China is engaged in hotly contested territorial disputes: Pompeo
The US is reviewing its global deployment of forces to ensure that it is "postured appropriately" to counter the growing Chinese military threat to countries like India, Malaysia, Indonesia and the Philippines, Secretary of State Mike Pompeo has said.
Washington: The US is reviewing its global deployment of forces to ensure that it is "postured appropriately" to counter the growing Chinese military threat to countries like India, Malaysia, Indonesia and the Philippines, Secretary of State Mike Pompeo has said.
The top US diplomat said this in response to a question during the virtual Brussels Forum 2020 of the German Marshall Fund on Thursday.
"We're going to make sure we're postured appropriately to counter the People's Liberation Army (PLA). We think that the challenge of our times, and we're going to make sure we have resources in place to do that," Pompeo said.
The force posture review is being done at the direction of President Donald Trump, as part of which the US is reducing the number of its troops in Germany from about 52,000 to 25,000, he said.
Pompeo said that the force posture would be dictated by ground realities.
"In certain places there will be fewer American resources. There will be other places - I just talked about the threat from the Chinese Communist Party, so now threats to India, threats to Vietnam, threats to Malaysia, Indonesia, South China Sea challenges, the Philippines," he said.
China has been fast expanding military and economic influence in the strategic Indo-Pacific region, triggering concern in various countries of the region and beyond.
China is engaged in hotly contested territorial disputes in both the South China Sea and the East China Sea. Beijing has built up and militarised many of the islands and reefs it controls in the region. Both maritime areas are stated to be rich in minerals, oil and other natural resources and are vital to global trade.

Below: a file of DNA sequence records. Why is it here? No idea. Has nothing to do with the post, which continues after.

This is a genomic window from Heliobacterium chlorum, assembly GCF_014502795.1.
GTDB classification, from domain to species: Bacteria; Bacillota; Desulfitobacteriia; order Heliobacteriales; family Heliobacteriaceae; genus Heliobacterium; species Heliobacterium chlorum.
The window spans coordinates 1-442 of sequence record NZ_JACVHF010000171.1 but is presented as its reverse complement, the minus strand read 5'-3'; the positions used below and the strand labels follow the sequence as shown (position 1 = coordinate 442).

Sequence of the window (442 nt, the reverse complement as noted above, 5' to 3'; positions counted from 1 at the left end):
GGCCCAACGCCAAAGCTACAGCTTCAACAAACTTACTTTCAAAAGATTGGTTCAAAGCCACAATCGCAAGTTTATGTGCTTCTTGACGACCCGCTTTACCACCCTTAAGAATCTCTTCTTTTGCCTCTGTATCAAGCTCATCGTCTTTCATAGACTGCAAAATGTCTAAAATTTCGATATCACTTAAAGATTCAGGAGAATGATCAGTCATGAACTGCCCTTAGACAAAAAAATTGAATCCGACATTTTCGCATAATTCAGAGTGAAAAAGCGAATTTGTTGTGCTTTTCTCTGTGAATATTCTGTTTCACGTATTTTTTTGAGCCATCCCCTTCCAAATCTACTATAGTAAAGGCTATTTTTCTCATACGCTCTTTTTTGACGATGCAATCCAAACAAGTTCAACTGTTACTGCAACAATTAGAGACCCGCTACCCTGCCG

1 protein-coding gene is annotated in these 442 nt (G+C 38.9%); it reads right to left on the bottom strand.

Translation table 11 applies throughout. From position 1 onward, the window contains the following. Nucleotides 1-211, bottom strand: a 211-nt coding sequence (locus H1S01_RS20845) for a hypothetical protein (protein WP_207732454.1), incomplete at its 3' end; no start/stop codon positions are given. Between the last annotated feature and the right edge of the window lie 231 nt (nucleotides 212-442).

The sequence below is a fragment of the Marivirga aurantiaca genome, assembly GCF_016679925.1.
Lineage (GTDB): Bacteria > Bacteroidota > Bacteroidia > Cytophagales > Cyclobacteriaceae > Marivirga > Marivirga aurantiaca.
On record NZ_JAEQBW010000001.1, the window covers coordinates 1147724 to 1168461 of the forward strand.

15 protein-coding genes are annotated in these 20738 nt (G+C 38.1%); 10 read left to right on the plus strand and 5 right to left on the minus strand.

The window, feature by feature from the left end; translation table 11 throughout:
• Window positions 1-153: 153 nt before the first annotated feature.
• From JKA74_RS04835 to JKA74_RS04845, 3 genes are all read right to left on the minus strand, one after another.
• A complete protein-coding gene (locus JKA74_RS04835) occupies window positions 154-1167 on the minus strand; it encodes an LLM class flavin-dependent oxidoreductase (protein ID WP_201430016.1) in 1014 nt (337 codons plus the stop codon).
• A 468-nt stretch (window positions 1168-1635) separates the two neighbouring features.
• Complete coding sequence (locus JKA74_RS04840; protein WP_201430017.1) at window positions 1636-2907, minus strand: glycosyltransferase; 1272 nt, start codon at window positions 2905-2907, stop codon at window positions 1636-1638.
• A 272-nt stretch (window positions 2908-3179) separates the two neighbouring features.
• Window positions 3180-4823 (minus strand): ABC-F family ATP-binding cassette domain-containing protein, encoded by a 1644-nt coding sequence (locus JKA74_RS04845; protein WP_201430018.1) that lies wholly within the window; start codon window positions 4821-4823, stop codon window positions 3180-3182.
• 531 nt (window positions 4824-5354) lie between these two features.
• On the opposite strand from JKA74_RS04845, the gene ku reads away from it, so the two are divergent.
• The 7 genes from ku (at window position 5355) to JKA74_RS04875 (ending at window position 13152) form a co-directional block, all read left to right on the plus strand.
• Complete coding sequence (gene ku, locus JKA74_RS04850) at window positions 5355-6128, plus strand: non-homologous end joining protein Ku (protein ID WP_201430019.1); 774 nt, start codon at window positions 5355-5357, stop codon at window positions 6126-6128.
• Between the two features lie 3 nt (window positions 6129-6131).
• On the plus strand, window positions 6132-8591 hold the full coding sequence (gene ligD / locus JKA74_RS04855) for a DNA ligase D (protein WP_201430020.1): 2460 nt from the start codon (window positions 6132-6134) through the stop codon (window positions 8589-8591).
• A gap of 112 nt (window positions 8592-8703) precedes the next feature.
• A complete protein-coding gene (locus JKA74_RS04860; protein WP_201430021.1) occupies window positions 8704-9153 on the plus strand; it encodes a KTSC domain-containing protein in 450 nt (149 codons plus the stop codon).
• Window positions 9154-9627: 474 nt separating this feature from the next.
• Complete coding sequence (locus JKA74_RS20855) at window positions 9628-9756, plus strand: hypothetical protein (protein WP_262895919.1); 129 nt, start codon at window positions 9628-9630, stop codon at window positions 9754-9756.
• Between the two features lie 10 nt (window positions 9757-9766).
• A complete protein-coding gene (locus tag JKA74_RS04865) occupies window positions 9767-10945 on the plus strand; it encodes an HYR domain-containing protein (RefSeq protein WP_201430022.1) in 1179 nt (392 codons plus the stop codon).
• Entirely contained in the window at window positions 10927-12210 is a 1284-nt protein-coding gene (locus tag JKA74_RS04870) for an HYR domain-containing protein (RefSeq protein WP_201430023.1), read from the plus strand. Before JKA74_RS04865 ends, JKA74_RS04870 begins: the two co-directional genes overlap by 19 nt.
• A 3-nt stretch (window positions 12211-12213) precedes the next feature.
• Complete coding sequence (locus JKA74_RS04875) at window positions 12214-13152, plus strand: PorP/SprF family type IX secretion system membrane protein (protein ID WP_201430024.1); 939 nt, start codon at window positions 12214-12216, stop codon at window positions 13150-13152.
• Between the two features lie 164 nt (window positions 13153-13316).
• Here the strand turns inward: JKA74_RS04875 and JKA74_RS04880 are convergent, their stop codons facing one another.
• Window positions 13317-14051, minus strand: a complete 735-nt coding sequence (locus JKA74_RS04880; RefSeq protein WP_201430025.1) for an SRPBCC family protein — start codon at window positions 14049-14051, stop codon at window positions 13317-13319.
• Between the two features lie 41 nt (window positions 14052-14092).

While asserting that there can be no compromise between freedom and authoritarianism, Pompeo also dismissed the argument that one must calm tensions and simply accept an increasingly belligerent Chinese Communist Party (CCP).
My message today is this: We have to work together to continue the transatlantic awakening to the China challenge in the interest of preserving our free societies, our prosperity, and our future. It won't be easy, Pompeo said in response to another question at the Brussels Forum 2020.
It's tempting for many, particularly in our business communities, who make money in China to say we must calm tensions and simply accept an increasingly belligerent CCP. That's nonsense. I don't accept that argument, Pompeo said.
There is no compromise between freedom and authoritarianism. I don't want the future to be shaped by the CCP, and I'd wager no one on this call wants that either, he said.
At the conference, Pompeo announced that the US has accepted the proposal to create a US-EU Dialogue on China.
Earlier in his remarks, Pompeo said China's PLA was indulging in provocative military actions.
They include its continued aggression in the South China Sea, deadly border confrontations in India, an opaque nuclear programme, and threats against peaceful neighbours, he said.
Pompeo was referring to the ongoing military standoff in eastern Ladakh where the PLA killed 20 Indian soldiers on June 15 during a violent face-off.
The CCP has broken multiple international commitments, including those to the World Heath Organisation, World Trade Organisation, the United Nations, and to the people of Hong Kong, he said.
He also referred to the CCP's predatory economic practices, such as trying to force nations to do business with telecom giant Huawei, which he said was an arm of the Chinese Communist Party's surveillance state.
The Chinese Communist Party is also in violations of European sovereignty, including its browbeating of companies like the HSBC.
The United States is not forcing Europe to choose between the free world or China's authoritarian vision. China is making that choice between freedom and democracy, he said.
Acknowledging that the US was slow to recognise the reality of the rising authoritarian regime and the implications it had on the free society, he said Europe too was slow.
But the CCP's coverup of the coronavirus, an outbreak that began in Wuhan, China - which has now killed tens of thousands of our people, and hundreds of thousands of people across the world - I think it's accelerated everyone's awakening, he said.
Europeans, like Americans, are starting to find their voice," he said.
The G7 condemned China's national security law targeting Hong Kong, he said.
Clearly, there is a transatlantic awakening to the truth of what's happening," he said.
Certainly, the US and many of the free-world friends have differences on the subject of multilateralism, he said, adding that "we can all agree that these institutions should be rooted in democratic values, hew to their missions, and reflect the interests of all member states."